Congress Extends Funding Deadline to Dec. 23; Democrats Pushing Full-Year Omnibus Spending Bill
Roundtable Urges President Biden to Weigh Negative Impacts of Remote Work on Cities, Broader Economy
Federal Regulators Identify CRE as a Risk to U.S. Financial Stability
Roundtable Weekly
December 16, 2022
Congress Extends Funding Deadline to Dec. 23; Democrats Pushing Full-Year Omnibus Spending Bill

U.S. CapitolThis week, Congress passed a government funding extension package until Dec. 23 while appropriators continue working on a $1.7 trillion FY2023 “omnibus” spending deal that they may unveil on Monday. (CQ News and BGov, Dec. 16) 

Omnibus Negotiations 

  • President Biden is expected to sign the extension today, as bipartisan efforts to reach a funding agreement continue among congressional policymakers. Some Republicans, including House Minority Leader Kevin McCarthy (R-CA), are urging their colleagues to postpone negotiations until January when the GOP assumes majority control of the House. (Wall Street Journal, Dec. 14)
  • The logjam in reaching a final deal focuses on $26 billion in non-defense, domestic spending. Both sides have agreed on $858 billion for defense spending. (Forbes, Dec. 14)
  • If an agreement on an omnibus cannot be reached next week, Democrats may forego new legislation in favor of a one-year continuing resolution that would freeze government funding at current levels and allow certain tax policies to expire. (Roundtable Weekly, Dec. 2 and Dec. 9

Tax Policy Prospects 

House Ways and Means Chairman Richard Neal (D-MA)

  • Chances that a spending agreement will include tax policy—including “extenders” of tax incentives that have expired or are set to lapse after 2022—are uncertain. (Roundtable Weekly, Dec. 9)

  • House Ways and Means Committee Chair Richard Neal (D-MA), above, said on Thursday, “We continue the negotiations. The conversations are ongoing. I still can see the contours of a big deal.” (BGov, Dec. 16)

  • Senate Minority Whip John Thune (R-SD) said earlier this week that he is doubtful that a year-end tax deal will be added to an omnibus. (Politico, Dec. 13)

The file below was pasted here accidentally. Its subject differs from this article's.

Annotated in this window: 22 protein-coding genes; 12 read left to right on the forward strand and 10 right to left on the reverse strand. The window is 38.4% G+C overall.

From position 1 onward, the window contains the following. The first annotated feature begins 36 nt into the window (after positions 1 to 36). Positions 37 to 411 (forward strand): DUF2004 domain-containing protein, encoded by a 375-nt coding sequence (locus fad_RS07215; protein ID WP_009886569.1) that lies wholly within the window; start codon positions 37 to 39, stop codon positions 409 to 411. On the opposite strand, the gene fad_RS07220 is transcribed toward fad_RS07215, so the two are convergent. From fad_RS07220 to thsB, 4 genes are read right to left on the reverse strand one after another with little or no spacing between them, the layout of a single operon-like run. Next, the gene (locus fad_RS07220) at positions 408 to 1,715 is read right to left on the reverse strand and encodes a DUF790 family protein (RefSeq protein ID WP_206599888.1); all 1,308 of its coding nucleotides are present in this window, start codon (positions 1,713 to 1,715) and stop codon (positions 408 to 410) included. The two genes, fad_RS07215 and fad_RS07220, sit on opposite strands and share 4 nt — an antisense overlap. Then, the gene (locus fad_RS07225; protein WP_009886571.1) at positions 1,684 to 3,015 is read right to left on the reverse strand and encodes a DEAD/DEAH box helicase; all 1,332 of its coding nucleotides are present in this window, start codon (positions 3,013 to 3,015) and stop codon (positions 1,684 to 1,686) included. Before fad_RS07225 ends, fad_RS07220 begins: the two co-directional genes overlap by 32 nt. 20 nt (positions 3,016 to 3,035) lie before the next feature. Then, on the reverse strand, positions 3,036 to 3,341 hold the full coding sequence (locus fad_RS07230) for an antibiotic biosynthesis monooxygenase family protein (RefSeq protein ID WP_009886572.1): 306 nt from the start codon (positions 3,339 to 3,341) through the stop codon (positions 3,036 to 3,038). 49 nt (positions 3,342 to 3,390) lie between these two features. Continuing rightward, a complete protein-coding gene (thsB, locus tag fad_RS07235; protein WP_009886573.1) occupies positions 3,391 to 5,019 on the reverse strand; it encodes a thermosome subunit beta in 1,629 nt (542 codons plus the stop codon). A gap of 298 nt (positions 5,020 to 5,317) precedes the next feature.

Implementing IRA Tax Provisions

  • The Internal Revenue Service (IRS) will open a new office to monitor the agency’s implementation of the 2022 Inflation Reduction Act’s clean energy provisions, according to a new IRS report released Thursday.

  • The Inflation Reduction Act (IRA) Transformation & Implementation Office will include units focused on “implementation of new tax law provisions, taxpayer services transformation, tax compliance transformation and human capital transformation.” (BGov, Dec. 15)

  • Additionally, The White House released a guidebook this week on the IRA’s clean energy provisions as a compendium reference to the large amount of federal energy and climate programs financed by the IRA. (White House Fact Sheet, Dec. 15) 

The Roundtable will discuss energy and tax policy developments during our 2023 State of the Industry and Policy Advisory Committee meetings on Jan. 24-25 in Washington, DC.

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Roundtable Urges President Biden to Weigh Negative Impacts of Remote Work on Cities, Broader Economy
RER Letter to Biden on Remote Work

The Roundtable wrote to President Joe Biden on Dec. 12 about the ongoing, harmful economic impacts of widespread remote work on cities, local tax bases, and small businesses—and how work-from-home policies by federal agencies threaten to magnify these negative economic and social consequences. (Roundtable letter | GlobeSt and CoStar, Dec. 15) 

Roundtable Requests 

  • The letter from Real Estate Roundtable Chair John Fish and President & CEO Jeff DeBoer urges President Biden “to direct federal agencies to enhance their consideration of the impact of agency employee remote working on communities, surrounding small employers, transit systems, local tax bases and other important considerations.”

  • The federal government maintains facilities in 2,200 communities, influencing local leasing activities, property values, and surrounding small businesses. Cities may continue to struggle if federal agencies encourage their employees to work-from-home on a permanent basis. Unfortunately, some federal officials view agency remote work simply as a recruiting tool or cost-saving measure. [Office of Personnel Management testimony, Future of Federal Work Part II, before House Committee on Oversight and Reform (July 21, 2022), and OPM’s Future of Work FAQ]